Question banks are obviously a major part of preparation for PLAB 1 and there are many question banks available. We are creating our own at Arora PLAB, but there are several other high quality banks available as well.

Make sure you find one that works for you as an individual – what works for someone else may not work for you. And remember it is not the number of questions you do that is important – it is the quality of feedback and what you learn from each question (whether you answer right or wrong) that matters.

Consider attending a course or a webinar. There are many for PLAB 1 so we’ve created something slightly different – our ‘Ultimate PLAB 1’ Audio Course where the whole curriculum is taught in 9 compact hours.

Social media is really important. There are many Facebook groups in terms of PLAB preparation. We have our own exam preparation Facebook group, where we give plenty of daily free information and free education for PLAB 1. YouTube videos are a great source of free teaching on a variety of topics – once again we have over 250 videos on our own YouTube channel, aimed at quick-fire teaching for PLAB 1.

And finally, consider practicing in a group – whether digitally via one of the multiple PLAB 1 WhatsApp groups, or as a formal group where you regularly meet colleagues and work through PLAB questions and PLAB topics.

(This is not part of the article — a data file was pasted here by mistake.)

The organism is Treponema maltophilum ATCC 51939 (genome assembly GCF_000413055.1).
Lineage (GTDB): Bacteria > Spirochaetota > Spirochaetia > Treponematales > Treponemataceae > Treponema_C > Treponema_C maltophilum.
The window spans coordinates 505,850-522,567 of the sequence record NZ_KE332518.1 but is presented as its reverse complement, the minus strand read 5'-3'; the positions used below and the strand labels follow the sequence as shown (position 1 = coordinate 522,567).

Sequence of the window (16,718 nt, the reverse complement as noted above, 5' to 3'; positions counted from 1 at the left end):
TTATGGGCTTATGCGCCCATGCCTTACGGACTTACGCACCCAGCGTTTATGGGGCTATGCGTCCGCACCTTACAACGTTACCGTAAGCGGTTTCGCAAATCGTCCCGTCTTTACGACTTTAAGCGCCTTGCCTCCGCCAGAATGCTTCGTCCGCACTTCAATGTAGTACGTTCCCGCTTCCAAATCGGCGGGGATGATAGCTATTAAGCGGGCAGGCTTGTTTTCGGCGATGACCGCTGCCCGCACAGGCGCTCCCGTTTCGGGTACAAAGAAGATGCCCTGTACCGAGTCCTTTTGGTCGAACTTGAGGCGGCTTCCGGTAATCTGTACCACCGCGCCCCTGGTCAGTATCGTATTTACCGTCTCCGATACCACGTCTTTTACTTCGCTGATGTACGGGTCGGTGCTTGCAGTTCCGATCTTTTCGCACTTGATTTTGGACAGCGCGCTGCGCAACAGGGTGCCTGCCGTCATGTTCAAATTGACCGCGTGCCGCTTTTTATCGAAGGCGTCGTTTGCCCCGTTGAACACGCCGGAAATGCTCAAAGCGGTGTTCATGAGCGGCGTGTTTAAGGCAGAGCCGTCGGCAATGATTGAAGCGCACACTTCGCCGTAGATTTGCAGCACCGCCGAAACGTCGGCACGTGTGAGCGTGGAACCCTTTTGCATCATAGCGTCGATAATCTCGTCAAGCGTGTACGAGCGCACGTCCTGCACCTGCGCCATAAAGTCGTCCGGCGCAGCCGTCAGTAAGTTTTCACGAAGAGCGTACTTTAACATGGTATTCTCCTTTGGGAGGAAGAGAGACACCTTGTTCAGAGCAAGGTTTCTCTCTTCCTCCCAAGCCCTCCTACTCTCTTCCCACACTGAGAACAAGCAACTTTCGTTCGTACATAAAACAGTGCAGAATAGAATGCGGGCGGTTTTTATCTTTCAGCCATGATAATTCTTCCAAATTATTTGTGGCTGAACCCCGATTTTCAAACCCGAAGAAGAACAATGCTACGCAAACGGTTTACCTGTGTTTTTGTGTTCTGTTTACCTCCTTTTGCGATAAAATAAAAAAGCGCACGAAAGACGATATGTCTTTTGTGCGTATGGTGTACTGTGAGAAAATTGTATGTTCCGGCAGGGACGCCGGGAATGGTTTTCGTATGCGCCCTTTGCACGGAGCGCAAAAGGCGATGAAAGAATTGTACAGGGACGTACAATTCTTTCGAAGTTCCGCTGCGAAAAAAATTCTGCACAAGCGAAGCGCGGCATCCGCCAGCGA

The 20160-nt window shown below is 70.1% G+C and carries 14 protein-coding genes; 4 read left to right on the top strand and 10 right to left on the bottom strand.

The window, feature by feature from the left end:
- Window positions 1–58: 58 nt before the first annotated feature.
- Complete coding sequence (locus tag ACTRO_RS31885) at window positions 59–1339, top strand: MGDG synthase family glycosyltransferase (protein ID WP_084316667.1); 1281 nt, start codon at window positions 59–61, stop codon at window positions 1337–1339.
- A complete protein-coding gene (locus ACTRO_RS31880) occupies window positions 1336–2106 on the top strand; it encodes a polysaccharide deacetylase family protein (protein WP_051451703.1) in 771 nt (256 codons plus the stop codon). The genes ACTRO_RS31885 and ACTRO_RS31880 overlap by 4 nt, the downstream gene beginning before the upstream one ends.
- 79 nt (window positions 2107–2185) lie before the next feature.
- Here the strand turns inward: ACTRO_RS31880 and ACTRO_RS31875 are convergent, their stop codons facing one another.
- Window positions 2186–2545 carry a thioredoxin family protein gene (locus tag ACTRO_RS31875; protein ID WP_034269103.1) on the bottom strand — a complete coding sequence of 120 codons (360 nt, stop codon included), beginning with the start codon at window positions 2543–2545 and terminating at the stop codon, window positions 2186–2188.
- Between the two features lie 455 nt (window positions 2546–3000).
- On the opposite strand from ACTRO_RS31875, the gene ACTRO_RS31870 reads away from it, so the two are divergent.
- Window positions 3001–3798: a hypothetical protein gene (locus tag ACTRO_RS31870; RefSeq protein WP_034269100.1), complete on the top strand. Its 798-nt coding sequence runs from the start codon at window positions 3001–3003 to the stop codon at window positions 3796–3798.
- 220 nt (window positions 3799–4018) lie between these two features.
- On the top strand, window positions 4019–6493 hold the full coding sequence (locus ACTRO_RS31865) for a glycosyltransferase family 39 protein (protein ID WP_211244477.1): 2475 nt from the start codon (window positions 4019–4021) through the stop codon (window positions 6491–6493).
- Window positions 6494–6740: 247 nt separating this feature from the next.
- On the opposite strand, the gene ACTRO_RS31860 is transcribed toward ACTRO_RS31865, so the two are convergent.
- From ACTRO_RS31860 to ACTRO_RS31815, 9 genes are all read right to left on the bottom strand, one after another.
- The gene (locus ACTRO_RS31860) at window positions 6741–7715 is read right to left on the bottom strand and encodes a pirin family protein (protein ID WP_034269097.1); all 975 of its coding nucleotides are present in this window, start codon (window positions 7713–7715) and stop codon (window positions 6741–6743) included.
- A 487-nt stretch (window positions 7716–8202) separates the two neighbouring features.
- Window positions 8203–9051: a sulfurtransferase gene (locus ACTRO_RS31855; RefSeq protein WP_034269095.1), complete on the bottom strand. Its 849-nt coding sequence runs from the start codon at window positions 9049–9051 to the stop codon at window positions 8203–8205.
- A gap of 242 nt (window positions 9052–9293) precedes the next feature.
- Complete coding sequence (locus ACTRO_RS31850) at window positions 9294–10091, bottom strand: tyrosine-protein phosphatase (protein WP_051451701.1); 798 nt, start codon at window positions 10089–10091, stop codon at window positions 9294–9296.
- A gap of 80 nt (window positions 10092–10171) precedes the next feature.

Sometimes when you’re preparing for an exam like this on your own amongst all the business of daily life, it can get quite boring and tiresome – your preparation effectiveness is not as good as it would be when you’re stimulated by other people.


Ultimately there are many ways to prepare for PLAB 1 – there is certainly no right way or wrong way. It is sometimes worth trying a few different things and figuring out what works for you.

How can we help you?

1) Our Ultimate PLAB 1 Audiobook course.

I have created an intense, focused 9-hour audio course which teaches you all the key clinical areas needed for PLAB 1. The chapters are mapped against the GMC PLAB Blueprint to ensure complete coverage. Once downloaded to your phone or tablet you can listen as many times as you like, online or offline, with no expiry. All key UK guidelines are covered, with all future updates available for free once purchased one. Click here for a free 14-minute sample to see if it suits your style of learning.

2) Our various Social Media streams.

Whether you learn by video (YouTube), image (Instagram), or a combination of both (Facebook) we have something for you. I regularly teach live in our main Facebook group as well – focusing on key topics that help with both PLAB exams.


On a final positive note

Finally to end on a positive note, most doctors can and do pass PLAB 1.

Just like any exam or assessment it takes good planning, constructive preparation and a positive mindset – things that can significantly help boost confidence before you enter that exam centre!

Good luck!

Dr. Aman Arora

Dr. Aman Arora

GP and full time medical educator

Dr. Aman Arora

About Dr. Aman Arora

GP and full time medical educator

Former GPVTS Programme Director

Former NHS GP Appraiser

Former GMC PLAB 2 Examiner

Fellow of Royal College of GPs (FRCGP)

Running Exam Prep courses for 8 years